[7] Mara Mattuschka/Chris Haring Burning Down The Palace [Index DVD]
Index 038. This isn’t quite as much fun – three performance films with a strong contemporary dance leaning (Haring is a choreographer). Filmed in an empty apartment block in Vienna, Part Time Heroes dwells archly on celebrity and sexuality. A group of four performers twist and vamp their way through a series of monologues, which is followed by a contorted group scenario, playing on blurring of identities and gender roles. I could have done with Running Sushi, a rather painful and overlong pastiche of cartoon violence and manga, filmed against a synthetic backdrop, with interludes of orange-eating and clichéd movie-style dialogue. Burning Palace explores a range of erotic scenarios, with plenty of roleplay and shots of people getting dressed, and is more than a little bit painful to sit through.

[8] Cristi Puiu [dir] Aurora [Cinema Guild DVD]
“Ranks among the greatest works of cinematic humanism of our time” blares a Times encomium plastered across the DVD case for The Death Of Mr Lazarescu, a reading so off the mark it’s almost perverse – none of the few humanist gestures in the film go unpunished, whether by the process-riddled health service’s bureaucratic machine, or the thinly-veiled enmity it generates amongst those who populate it. The film is also surely concerned with the long-term effects of communist rule on social relations and notions of community ­– someone who knows more about the reality of life in post-Ceaucescu Romania will be able to speak with more authority than me. A couple of characters from Lazarescu appear in Aurora, which is equally short on empathy or human warmth – in the DVD insert Puiu comments that he wanted to “render the toxic climate reigning in post-communist Bucharest as accurately as possible”.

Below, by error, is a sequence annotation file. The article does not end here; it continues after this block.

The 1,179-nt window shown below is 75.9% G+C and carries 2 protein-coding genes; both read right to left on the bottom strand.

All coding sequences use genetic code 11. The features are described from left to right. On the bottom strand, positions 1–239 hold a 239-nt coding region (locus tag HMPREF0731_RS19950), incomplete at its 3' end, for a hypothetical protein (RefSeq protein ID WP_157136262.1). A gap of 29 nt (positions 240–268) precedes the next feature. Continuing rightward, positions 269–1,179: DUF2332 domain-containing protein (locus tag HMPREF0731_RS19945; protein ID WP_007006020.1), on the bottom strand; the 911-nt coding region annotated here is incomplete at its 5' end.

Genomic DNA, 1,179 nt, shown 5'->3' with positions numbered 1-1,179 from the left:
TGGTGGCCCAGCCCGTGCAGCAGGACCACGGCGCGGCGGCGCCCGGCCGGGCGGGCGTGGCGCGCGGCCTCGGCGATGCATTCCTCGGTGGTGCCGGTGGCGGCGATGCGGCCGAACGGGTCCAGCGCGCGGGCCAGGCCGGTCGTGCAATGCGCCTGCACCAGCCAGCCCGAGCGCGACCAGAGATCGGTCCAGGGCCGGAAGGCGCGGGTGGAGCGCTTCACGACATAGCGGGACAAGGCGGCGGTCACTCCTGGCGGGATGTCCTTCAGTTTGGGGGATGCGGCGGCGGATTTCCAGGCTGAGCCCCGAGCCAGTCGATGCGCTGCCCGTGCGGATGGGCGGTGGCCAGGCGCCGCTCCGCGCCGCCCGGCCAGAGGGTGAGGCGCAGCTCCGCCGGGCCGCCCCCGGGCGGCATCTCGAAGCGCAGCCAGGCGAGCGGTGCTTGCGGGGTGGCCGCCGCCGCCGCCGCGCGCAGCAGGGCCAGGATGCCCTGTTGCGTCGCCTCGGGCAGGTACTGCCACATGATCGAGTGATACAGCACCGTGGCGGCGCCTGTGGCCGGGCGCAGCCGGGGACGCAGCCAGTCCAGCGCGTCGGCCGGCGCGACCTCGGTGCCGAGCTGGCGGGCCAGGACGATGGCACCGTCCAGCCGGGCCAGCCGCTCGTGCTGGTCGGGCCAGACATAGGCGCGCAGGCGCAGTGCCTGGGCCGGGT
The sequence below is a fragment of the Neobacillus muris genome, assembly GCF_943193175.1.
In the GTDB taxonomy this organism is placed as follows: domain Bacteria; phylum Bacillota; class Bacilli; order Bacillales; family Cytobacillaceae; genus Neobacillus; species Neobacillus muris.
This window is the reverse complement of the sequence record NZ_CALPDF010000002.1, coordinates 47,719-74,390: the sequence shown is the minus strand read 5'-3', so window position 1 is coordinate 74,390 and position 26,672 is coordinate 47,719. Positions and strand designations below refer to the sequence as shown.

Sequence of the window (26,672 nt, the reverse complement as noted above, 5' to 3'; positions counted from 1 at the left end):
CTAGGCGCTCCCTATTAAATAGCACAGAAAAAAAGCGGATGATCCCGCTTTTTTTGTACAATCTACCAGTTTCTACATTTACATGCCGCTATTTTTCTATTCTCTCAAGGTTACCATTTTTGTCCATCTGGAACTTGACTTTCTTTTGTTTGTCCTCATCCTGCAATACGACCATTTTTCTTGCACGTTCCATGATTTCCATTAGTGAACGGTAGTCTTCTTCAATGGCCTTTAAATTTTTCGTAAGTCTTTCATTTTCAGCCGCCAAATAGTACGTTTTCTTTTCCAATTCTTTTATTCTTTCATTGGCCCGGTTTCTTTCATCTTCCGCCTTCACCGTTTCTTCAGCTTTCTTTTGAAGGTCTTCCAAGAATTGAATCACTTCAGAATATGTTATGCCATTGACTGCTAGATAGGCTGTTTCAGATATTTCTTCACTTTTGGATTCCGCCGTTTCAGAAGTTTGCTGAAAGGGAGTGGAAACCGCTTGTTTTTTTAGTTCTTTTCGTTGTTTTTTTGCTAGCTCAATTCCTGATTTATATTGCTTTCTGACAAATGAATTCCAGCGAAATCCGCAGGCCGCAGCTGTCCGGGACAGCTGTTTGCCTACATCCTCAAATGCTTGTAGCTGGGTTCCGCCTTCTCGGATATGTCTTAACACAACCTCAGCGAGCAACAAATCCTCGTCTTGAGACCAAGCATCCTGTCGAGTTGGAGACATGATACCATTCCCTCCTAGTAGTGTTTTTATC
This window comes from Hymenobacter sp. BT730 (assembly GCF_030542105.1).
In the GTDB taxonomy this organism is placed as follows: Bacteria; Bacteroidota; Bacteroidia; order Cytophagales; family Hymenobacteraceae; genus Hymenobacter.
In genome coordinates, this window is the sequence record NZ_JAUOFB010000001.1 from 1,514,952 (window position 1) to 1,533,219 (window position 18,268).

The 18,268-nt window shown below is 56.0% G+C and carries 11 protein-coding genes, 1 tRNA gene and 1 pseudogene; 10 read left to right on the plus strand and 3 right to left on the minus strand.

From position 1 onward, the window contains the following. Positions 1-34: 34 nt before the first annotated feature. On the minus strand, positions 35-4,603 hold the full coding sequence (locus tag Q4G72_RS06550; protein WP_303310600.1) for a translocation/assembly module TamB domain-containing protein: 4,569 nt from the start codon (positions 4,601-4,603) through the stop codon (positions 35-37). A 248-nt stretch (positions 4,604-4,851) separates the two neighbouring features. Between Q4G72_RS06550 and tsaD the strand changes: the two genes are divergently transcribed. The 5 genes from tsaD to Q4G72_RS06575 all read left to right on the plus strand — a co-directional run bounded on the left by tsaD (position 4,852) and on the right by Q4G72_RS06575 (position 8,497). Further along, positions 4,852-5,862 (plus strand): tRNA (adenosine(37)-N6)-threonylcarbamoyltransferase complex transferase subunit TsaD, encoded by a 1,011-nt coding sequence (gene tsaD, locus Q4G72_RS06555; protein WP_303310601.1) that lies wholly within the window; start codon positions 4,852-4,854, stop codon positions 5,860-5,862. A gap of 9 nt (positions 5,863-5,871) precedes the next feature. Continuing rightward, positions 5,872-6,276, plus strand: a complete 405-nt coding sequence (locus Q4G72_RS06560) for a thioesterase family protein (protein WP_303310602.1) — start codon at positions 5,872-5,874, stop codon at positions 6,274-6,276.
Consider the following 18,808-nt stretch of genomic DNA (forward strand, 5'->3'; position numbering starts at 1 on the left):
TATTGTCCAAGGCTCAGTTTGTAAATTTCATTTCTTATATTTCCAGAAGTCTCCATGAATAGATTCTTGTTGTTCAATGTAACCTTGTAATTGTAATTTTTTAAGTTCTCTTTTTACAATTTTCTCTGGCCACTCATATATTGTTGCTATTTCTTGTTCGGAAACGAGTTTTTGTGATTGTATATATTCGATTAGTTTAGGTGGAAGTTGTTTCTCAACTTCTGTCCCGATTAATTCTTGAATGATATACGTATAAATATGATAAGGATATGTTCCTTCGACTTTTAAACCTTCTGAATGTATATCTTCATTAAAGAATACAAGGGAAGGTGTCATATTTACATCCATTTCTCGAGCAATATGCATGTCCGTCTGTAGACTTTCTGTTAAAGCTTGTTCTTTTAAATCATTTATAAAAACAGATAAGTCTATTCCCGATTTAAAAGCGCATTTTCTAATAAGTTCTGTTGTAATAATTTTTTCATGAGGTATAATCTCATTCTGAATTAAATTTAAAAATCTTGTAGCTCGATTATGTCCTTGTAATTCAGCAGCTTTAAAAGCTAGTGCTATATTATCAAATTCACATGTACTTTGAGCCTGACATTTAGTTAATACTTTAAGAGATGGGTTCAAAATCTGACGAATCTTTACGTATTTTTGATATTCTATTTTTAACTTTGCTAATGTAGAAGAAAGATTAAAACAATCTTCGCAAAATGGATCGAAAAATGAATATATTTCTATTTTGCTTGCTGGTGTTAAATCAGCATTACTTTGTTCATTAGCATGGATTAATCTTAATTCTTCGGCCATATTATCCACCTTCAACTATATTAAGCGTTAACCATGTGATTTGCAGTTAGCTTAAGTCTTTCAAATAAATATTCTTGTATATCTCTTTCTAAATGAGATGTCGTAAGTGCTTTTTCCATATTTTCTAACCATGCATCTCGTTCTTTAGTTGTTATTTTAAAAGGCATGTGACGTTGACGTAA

Puiu the actor turns in a superbly inscrutable performance in the lead role of Viorel, an maladjusted divorcee, painstakingly plotting murderous schemes. Puiu the director generates dramatic tension simply by withholding information. The structure is as meandering as it is elliptical, with a variety of subplots very gradually becoming somewhat less opaque. Considering that about 90% of the film is exposition, we learn remarkably little about its protagonist before the distinctly anticlimactic finale. We’re not told his name until the 97th minute, it’s never made entirely clear what his relationship is to the other characters, and for some or much of the film we can only guess or deduce what he’s doing or why he’s doing it. Humanism is again noticeable by its absence. What dialogue there is (remarkably little for a 180-minute film) is distrustful or outright hostile in tone. It ends with a 20-minute scene in a police station, after a remorseless Viorel has turned himself in – a conclusion as enervating as that of Corneliu Porumboiu’s Police, Adjective, if not quite so crushingly pedantic.

[9] JJ Murphy Print Generation [de Baile, Amsterdam, Sunday 26 February]
Part of Sonic Acts XIV. This forgotten delight, dating from the early 70s era of US structuralism, deserves to be a lot better-known than it is. It applies a degenerative process – whose approximate musical equivalent would be Alvin Lucier’s I Am Sitting In A Room – to a sequence of 60 second-long images, some of them static shots, others shots of photographs. Murphy made 50 contact print copies of each of them, in two sets of 25, so that that the images degrade along the way – the third print would be a copy of the second image rather than the first, the fourth a copy of the third, and so on, so that by the 25th print, the images are barely recognisable patterns of red and blue dots, in negative forms. In their original form the images are innocuous, generic-looking portraits of domestic and everyday life in a small coastal American town: a child sitting on a lawn, a man sawing wood, a footprint in mud, clothes on a washing line; trees, bushes, flowers, fields; shopfronts, traffic lights, neon lights, a flag waving in the wind.